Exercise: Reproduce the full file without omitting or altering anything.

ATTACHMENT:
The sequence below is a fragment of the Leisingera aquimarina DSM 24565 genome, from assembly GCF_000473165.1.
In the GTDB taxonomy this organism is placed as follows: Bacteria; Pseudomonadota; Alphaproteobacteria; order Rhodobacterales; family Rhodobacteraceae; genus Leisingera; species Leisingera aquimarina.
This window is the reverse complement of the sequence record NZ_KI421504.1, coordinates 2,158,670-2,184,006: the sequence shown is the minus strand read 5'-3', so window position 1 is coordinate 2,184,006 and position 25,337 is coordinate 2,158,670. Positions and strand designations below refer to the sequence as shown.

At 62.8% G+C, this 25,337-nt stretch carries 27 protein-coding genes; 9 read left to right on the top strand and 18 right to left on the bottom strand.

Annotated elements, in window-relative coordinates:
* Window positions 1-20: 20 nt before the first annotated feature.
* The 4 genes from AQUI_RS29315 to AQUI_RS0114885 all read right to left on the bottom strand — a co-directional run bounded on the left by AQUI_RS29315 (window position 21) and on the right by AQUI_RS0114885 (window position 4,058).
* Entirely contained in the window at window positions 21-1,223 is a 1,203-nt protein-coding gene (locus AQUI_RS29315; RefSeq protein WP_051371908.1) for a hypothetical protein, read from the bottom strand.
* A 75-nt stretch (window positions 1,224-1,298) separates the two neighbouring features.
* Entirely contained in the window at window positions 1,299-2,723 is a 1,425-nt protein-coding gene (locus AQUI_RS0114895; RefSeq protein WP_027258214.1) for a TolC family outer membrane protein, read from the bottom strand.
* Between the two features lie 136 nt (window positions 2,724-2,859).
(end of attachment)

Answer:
The sequence below is a fragment of the Leisingera aquimarina DSM 24565 genome, from assembly GCF_000473165.1.
In the GTDB taxonomy this organism is placed as follows: Bacteria; Pseudomonadota; Alphaproteobacteria; order Rhodobacterales; family Rhodobacteraceae; genus Leisingera; species Leisingera aquimarina.
This window is the reverse complement of the sequence record NZ_KI421504.1, coordinates 2,158,670-2,184,006: the sequence shown is the minus strand read 5'-3', so window position 1 is coordinate 2,184,006 and position 25,337 is coordinate 2,158,670. Positions and strand designations below refer to the sequence as shown.

At 62.8% G+C, this 25,337-nt stretch carries 27 protein-coding genes; 9 read left to right on the top strand and 18 right to left on the bottom strand.

Annotated elements, in window-relative coordinates:
* Window positions 1-20: 20 nt before the first annotated feature.
* The 4 genes from AQUI_RS29315 to AQUI_RS0114885 all read right to left on the bottom strand — a co-directional run bounded on the left by AQUI_RS29315 (window position 21) and on the right by AQUI_RS0114885 (window position 4,058).
* Entirely contained in the window at window positions 21-1,223 is a 1,203-nt protein-coding gene (locus AQUI_RS29315; RefSeq protein WP_051371908.1) for a hypothetical protein, read from the bottom strand.
* A 75-nt stretch (window positions 1,224-1,298) separates the two neighbouring features.
* Entirely contained in the window at window positions 1,299-2,723 is a 1,425-nt protein-coding gene (locus AQUI_RS0114895; RefSeq protein WP_027258214.1) for a TolC family outer membrane protein, read from the bottom strand.
* Between the two features lie 136 nt (window positions 2,724-2,859).